Photo-Illustration: by The Cut; Photos: Getty Images
“Hot Bod” is a weekly exploration of fitness culture and its adjacent oddities.
Bored, frustrated, restless, frightened, politically enraged, homebound and free of all fancies this past year, I frequently headed into the strange, sinister badlands of self-improvement for something to do. And there was a lot. No matter which way you look at the whole self, there’s room for tweaking. Even sticking strictly to the physical form, the options were endless for me: An ab needed forging. A hamstring needed stretching. A pimple needed patching. But seeking to self-improve didn’t make me feel improved at all. At all! It just made me feel like I’d hired a snooping, pedantic consultant who kept providing me with an itemized case review of problem areas. Each item seemed kinda minor and one-off, just another little twig to spruce up and throw in the pile, which was in a world that’s on fire.
Self-improvement, by virtue of its inward-looking egotism, doesn’t seem to think much about the state of the world. In its register, everything seems as if it should be on a smooth, upward trajectory, forever and forever, into the sky. But fallow periods and plateaus and full-body falters are likely more than half the story. Reflecting on her body-building routine in a 1993 essay, Kathy Acker writes that the whole thing, the entire premise of her exercise practice is basically a courtship with constant defeat. In her project of amassing muscle, she finds herself slamming into the limits of her ability. She lifts weights until she and her muscles give up. She’s always confronting failure; and then always returning, to find that after resting and giving up, she’s able to bear even more weight. In this way, “Bodybuilding can be seen to be about nothing but failure.”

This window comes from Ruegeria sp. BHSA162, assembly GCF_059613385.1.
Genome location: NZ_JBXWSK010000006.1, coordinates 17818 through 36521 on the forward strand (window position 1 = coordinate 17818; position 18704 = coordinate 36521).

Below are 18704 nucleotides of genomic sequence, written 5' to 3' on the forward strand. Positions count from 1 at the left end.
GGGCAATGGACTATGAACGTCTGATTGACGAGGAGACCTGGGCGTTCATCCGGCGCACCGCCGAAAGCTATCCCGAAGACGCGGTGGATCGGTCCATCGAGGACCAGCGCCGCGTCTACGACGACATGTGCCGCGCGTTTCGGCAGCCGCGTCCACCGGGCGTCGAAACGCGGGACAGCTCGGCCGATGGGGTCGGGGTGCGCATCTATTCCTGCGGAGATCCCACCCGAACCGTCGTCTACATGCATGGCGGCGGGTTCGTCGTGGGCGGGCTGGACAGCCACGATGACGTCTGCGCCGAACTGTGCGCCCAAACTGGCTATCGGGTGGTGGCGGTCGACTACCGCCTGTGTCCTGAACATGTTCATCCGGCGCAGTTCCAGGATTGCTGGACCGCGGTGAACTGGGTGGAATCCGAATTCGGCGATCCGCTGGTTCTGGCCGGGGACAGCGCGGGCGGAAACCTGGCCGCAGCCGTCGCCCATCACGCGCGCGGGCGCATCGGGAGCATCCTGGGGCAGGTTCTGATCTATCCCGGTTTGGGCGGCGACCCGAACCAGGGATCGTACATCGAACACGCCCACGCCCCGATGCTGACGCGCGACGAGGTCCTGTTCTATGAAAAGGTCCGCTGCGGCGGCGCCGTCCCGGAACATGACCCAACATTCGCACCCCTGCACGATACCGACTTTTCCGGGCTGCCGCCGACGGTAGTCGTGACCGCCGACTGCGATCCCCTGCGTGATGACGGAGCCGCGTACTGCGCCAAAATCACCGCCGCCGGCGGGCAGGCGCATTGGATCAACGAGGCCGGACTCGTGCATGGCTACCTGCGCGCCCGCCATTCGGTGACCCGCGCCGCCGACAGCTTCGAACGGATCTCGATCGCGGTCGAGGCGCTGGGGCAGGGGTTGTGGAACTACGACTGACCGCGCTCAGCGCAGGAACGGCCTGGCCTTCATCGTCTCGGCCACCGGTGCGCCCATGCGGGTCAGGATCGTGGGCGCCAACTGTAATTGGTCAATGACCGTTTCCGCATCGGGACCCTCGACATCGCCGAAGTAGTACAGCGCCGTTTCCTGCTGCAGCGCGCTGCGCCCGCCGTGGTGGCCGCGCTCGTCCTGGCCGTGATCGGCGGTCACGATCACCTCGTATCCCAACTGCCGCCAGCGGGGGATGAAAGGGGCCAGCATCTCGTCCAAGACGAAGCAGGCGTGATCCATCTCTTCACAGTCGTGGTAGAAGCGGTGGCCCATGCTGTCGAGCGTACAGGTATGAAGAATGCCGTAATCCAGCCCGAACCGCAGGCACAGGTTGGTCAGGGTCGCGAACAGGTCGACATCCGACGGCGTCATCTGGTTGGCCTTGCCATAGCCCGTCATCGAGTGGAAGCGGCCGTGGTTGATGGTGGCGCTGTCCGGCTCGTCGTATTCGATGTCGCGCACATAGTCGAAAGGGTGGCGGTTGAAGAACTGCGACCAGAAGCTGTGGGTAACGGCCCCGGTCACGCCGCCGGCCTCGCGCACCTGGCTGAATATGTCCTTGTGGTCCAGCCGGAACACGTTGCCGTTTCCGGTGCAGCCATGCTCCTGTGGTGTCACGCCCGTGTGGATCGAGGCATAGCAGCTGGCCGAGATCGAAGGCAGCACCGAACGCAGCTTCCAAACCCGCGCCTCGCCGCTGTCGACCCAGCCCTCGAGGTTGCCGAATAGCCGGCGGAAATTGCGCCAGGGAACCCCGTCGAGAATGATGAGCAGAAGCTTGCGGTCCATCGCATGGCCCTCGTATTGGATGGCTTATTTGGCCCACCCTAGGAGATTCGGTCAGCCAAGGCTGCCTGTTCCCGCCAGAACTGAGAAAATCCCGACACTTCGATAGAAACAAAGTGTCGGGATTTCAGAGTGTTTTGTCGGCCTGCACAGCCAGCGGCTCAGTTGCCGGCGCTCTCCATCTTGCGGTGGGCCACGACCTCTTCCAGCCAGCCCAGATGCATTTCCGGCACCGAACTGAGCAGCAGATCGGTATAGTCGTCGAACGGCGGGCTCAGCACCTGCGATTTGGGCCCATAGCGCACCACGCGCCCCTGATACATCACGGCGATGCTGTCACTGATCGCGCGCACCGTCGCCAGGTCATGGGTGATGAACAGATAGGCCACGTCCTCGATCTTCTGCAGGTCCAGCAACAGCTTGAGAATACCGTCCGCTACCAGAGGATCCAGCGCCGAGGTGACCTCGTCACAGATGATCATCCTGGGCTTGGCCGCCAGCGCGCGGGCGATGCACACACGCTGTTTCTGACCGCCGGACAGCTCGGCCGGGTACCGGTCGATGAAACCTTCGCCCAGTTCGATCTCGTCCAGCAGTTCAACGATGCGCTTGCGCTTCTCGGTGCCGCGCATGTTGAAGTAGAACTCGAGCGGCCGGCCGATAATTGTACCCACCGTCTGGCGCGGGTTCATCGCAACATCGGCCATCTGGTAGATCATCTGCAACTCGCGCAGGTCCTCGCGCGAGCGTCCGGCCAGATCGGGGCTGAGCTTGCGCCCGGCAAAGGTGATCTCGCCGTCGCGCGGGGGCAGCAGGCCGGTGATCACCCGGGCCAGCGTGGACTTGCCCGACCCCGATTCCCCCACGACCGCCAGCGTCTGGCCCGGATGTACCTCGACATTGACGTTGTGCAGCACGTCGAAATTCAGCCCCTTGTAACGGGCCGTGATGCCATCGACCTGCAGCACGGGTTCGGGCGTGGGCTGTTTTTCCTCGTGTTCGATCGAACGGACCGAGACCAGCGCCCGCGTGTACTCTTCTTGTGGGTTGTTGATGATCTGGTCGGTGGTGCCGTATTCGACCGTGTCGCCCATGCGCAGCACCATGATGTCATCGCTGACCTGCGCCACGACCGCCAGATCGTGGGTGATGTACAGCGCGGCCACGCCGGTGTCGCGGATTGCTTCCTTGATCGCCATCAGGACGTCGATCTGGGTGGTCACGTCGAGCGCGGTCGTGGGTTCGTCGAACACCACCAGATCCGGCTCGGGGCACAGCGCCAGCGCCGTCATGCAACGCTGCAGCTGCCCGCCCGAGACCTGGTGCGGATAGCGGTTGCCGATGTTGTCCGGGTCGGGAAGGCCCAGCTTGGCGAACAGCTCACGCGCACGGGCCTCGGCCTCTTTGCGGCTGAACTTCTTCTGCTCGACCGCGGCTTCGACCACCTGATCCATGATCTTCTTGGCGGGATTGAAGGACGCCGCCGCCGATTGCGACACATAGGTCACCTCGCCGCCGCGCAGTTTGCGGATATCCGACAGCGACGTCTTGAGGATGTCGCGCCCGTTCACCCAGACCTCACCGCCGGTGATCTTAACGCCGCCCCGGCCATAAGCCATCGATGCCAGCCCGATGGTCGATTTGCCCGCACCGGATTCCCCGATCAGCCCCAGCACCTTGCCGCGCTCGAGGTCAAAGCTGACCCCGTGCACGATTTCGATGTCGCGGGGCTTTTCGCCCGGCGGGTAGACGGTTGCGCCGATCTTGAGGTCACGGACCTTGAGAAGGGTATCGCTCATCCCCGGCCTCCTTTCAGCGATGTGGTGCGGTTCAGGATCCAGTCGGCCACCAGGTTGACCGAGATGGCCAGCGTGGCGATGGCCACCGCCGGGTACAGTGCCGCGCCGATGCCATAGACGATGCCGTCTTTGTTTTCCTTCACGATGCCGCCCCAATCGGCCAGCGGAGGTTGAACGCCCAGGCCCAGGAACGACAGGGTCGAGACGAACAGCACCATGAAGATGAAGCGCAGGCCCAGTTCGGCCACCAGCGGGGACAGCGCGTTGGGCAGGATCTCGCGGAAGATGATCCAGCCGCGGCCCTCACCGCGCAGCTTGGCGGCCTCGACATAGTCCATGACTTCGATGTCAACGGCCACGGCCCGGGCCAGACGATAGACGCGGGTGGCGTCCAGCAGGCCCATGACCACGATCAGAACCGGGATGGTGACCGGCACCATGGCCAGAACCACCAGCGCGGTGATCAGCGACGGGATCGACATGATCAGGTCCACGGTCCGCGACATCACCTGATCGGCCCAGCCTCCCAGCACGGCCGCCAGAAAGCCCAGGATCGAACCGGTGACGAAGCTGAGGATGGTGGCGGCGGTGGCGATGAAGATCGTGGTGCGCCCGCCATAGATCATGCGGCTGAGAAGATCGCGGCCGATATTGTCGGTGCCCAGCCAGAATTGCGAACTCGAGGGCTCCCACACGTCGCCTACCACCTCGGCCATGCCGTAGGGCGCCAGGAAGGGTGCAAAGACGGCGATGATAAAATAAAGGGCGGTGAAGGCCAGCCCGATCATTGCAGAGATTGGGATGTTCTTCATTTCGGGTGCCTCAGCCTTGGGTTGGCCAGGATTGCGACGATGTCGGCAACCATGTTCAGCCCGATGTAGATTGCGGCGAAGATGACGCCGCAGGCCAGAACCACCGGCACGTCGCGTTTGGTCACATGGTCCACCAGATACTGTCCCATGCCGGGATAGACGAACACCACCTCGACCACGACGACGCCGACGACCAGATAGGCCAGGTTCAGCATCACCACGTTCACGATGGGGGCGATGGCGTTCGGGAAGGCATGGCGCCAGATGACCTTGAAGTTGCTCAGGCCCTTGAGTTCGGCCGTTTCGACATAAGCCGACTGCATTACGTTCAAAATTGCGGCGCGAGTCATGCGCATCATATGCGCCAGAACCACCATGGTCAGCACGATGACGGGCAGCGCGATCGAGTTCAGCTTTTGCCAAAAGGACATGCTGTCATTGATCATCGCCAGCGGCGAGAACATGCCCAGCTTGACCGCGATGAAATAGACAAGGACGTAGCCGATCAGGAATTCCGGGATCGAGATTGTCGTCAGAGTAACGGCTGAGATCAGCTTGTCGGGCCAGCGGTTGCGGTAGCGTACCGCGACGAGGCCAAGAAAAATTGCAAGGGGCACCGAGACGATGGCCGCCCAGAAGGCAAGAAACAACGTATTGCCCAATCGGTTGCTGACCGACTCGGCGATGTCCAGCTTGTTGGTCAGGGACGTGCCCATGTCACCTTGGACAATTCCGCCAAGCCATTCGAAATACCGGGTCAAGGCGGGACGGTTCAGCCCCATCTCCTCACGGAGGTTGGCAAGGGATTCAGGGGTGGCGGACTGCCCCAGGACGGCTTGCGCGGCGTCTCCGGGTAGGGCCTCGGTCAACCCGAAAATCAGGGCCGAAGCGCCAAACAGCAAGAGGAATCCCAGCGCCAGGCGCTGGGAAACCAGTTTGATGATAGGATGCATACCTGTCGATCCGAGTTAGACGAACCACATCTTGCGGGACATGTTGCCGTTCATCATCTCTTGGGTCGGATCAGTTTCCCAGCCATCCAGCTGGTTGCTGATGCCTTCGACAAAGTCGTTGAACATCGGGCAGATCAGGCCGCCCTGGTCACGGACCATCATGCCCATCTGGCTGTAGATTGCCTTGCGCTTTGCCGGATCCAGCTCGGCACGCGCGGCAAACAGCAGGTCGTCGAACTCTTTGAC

With a snake-eating-its-tail flourish, this theory seems both completely encouraging and totally demoralizing. But that’s the arrangement with fitness: there’s always a boom, a push, then retreat and collapse. This toil-then-flail principle is the whole thing. Acker was devoting herself to getting stronger and she endlessly confronted her own weakness in that project. It’s not all progress and can’t be.
Now, if there’s some element of your life that’s causing great distress, yeah, of course, obviously, attend to it. If accountability seems helpful to you, of course, obviously, seek away. But there’s a difference between taking care of yourself and constantly scanning to spruce and polish and fix and strengthen and lengthen and tone. There’s maybe some value to just existing with a corporeal center that’s still made of unforged ab muscle. This pause can just be temporary. Get into that non-linearity!
This new life has been a lot. These past several months hit from a lot of different angles fast and hard, coming at us in ways expected and not. It’s been like fighting an unbeatable punching bag that will do nothing but wear us out, and then break from its chain to fall on top of us and explode. Assessing ourselves from underneath this collapse, proposing a case review that suggests different areas to self-improve seems… futile, unfair, and navel-gazing? Bringing in the consultant to determine our weak spots is: BAD TIMING BRO, HELP OUT OR GET OUT. We’ve got a weight on our chest, things on our mind, and doing whatever we please, doing whatever feels good and right is … maybe what’s good and right.
You can plateau. You can lighten up on things. You can run up the hill, you can roll down the hill, you can find a little cave on the hill and hibernate. Maybe it’s the winter light, maybe it’s that we know we still have fucking treachery to deal with ahead, but the impulse to store up your reserves can be tactical as well as comforting. Better and better and higher and higher is literally impossible, and if you go up the hill, you’re also going to go down the hill.